Wednesday, March 21, 2012

Why Does Love Hurt?

by Erin McNaughton 
“Please describe why love hurts.”

This is the first topic I’ve had a reader request I talk about. It’s a tricky one, but I’ll answer the best I can.

First and foremost, we should figure out what love is. Love as we understand it is a myth. Love is an emotional response due to the triggering of neurotransmitters in the brain and the release of neuromodulators, such as oxytocin. Love is a perception, a judgement, an evaluation. Okay, now let’s ignore my background in science for a minute, and think about what love means, culturally and universally.

What is love?

Love is rainbows and butterflies, puppies and unicorns. Love is waking up next to the same person every morning with a huge smile on your face. Love never fights, love always share. Love is receiving a dozen roses every Thursday “just because.” Love is happily going to the football game with your husband, that awful chick flick with your girlfriend. Love is beautiful. Love is perfect. Right?

I don’t think so.

Love is painted to be this idealistic and effortless state of pure bliss. In our culture, love is supposed to be easy. But it’s not. I don’t understand why people willingly jump into that mysterious rabbit hole without consulting the rules and guidelines first. So here’s a page or so torn from the middle of that rulebook – the section on why love sometimes hurts.

Love hurts because we choose for it to hurt. We allow ourselves to develop attachments to people, acting under the assumption that they’ll always be there for us. Personally, I’m a brick wall, but once someone gets through that, it’s really hard for me to let them go; it’s unbelievable hard for me to accept that love doesn’t last forever and that someone I care deeply about doesn’t care all that much about me.

“The greater your capacity to love, the greater your capacity to feel the pain.”
- Jennifer Aniston

Love hurts because we over-think events, we make assumptions about others’ intentions, and we attribute character flaws to our transgressors. Rather than focusing on the love we’ve experienced, we focus on the pain it’s caused. Since we can’t control events, we try to explain them; however, both are equally damaging.

“What we need to know about loving is no great mystery. We all know what constitutes loving behavior; we need but act upon it, not continually question it. Over-analysis often confuses the issue and in the end brings us no closer to insight. We sometimes become too busy classifying, separating, and examining, to remember that love is easy. It’s we who make it complicated.”
- Leo Buscaglia

Love hurts because we give up on it. When you’ve got a family and friends – a dozen people who would put their lives on the line for you – why do you wallow in self-pity over the loss of one person? When the going gets tough, its prime time to toughen up; don’t falter and don’t lose faith. Love is delicate, but love is also strong.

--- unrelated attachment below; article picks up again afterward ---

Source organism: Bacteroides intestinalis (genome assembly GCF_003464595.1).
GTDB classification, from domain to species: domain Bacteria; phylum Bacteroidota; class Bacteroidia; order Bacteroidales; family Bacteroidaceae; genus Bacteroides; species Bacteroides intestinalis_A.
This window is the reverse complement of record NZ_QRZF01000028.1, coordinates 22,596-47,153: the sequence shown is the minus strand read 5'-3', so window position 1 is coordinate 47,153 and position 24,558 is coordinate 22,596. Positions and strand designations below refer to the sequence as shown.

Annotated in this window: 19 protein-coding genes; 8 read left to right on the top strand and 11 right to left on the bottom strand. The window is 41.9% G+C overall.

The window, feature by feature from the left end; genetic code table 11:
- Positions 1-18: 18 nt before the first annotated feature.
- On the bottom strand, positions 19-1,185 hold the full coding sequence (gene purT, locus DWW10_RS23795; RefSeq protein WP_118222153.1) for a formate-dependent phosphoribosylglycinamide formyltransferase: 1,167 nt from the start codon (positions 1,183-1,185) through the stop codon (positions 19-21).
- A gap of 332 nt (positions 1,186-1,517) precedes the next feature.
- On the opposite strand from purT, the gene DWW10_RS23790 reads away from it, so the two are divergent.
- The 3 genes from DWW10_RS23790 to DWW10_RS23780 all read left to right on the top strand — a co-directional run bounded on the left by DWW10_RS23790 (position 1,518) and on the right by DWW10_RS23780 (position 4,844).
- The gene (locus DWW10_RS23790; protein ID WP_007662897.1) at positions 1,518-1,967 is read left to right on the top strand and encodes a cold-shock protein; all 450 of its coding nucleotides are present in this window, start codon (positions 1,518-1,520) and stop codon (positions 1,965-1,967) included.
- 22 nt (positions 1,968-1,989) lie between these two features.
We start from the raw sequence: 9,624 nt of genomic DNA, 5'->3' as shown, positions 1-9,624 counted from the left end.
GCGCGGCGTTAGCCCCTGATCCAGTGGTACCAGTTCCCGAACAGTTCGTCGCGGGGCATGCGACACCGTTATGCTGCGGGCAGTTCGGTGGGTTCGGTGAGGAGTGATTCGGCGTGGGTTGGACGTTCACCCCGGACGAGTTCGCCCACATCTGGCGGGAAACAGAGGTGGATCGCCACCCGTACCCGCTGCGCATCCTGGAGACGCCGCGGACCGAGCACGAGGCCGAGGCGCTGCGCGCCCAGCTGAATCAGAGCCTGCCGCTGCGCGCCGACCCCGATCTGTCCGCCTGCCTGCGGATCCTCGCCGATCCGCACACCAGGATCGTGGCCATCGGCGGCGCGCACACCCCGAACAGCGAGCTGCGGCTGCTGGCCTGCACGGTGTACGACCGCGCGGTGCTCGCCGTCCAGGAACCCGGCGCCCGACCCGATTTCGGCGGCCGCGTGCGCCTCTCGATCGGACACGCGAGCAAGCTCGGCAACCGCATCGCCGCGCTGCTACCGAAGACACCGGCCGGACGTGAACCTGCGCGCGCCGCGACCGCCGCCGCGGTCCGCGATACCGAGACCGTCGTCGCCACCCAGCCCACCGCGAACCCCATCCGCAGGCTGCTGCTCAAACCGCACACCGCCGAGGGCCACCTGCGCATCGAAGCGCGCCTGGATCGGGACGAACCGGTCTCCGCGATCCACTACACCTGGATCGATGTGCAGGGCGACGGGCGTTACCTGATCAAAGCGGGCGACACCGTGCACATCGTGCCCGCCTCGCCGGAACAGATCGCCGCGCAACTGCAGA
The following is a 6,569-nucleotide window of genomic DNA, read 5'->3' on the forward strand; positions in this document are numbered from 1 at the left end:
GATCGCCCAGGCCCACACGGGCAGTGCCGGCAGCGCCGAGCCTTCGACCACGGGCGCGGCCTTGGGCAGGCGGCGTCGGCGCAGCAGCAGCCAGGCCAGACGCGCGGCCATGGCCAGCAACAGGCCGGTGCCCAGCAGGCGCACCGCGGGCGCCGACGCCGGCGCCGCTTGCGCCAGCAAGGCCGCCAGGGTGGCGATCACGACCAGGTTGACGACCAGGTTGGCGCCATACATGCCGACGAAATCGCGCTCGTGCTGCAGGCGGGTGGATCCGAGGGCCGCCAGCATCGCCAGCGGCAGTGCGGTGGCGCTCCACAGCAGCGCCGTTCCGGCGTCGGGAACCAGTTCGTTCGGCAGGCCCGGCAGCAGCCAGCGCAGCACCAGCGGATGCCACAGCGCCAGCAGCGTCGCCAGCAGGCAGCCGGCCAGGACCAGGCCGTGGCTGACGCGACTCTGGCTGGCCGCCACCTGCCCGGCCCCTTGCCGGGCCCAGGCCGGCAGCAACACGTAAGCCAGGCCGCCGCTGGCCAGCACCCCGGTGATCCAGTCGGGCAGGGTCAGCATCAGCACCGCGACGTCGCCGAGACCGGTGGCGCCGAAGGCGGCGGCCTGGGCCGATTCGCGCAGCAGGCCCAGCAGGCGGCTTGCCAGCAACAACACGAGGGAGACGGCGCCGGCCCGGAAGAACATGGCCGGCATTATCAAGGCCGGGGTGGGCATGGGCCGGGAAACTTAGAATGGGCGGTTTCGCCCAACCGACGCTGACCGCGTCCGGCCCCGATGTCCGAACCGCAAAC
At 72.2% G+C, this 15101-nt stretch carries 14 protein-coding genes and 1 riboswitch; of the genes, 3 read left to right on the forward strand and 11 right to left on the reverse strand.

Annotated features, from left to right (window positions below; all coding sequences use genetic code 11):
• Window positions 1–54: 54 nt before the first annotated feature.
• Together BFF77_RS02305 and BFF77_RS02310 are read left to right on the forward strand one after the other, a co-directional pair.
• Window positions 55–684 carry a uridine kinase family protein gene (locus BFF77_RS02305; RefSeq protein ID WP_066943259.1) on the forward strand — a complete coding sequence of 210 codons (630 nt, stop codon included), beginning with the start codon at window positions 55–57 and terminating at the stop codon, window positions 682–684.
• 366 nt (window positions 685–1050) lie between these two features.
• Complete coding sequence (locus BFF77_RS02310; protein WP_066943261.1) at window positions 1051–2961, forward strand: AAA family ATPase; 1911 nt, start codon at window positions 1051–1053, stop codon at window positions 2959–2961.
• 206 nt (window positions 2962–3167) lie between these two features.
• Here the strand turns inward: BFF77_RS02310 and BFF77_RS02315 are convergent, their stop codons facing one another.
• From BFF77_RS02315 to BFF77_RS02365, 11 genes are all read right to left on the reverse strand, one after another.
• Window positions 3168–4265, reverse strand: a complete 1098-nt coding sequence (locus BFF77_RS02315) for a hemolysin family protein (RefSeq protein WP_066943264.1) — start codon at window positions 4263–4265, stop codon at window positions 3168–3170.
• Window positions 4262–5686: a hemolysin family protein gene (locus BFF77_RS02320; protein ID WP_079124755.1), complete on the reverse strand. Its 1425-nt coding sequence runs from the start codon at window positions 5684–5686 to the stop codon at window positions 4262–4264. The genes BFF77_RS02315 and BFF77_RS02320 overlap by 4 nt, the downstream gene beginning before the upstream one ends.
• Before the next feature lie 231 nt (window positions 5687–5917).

“A bend in the road is not the end of the road… unless you fail to make the turn.”
- Author Unknown

Love hurts because it makes us vulnerable to another. Love is taking off your armor and trusting that someone you care about won’t take a cheap shot. Love is scary because there’s a lot at risk. The potential for pain will always linger in the back of your mind if you let it; be aware, but not on-guard.

“To love at all is to be vulnerable. Love anything and your heart will be wrung and possibly broken. If you want to make sure of keeping it intact you must give it to no one, not even an animal. Wrap it carefully round with hobbies and little luxuries; avoid all entanglements. Lock it up safe in the casket or coffin of your selfishness. But in that casket, safe, dark, motionless, airless, it will change. It will not be broken; it will become unbreakable, impenetrable, irredeemable. To love is to be vulnerable.”
- C.S. Lewis

Love has the potential to hurt. Love – whether blissful, unreciprocated, or lost – can evoke the most potent pain known to man. I would bet that surveys would show heartbreak to be the most undesirable of human experiences. However, love is also one of the greatest teachers life has to offer. Fearlessly embrace love and allow it to mold you, rather than handling it from an arm’s length away; if you don’t put you’re all into, you won’t get anything out of it.

What baffles me is that love is a gift and love is a choice. If someone walks into your life, gives you the world, makes you a better person, and then walks out, why can’t we just accept that? Why can’t we be grateful for what that person taught us, the strength they gave us in learning to let them go?

I believe that people are inherently good. I don’t think anyone intentionally hurts anyone else; I think it’s simply selfish motives getting in the way of the greater good. I believe that everyone would choose love over hurt, if given the option in its purest form.

Love sometimes hurts and that’s okay. But we should never let the pain engulf and debilitate us. Recognize unhealthy evaluations of love and loss and learn to let them go, but never let go of love because the potential for pleasure and flourishing is always worth the risk of pain.

Why Does Love Hurt?


Post a Comment

Design by Free WordPress Themes | Bloggerized by Lasantha - Premium Blogger Themes | Modern Warfare 3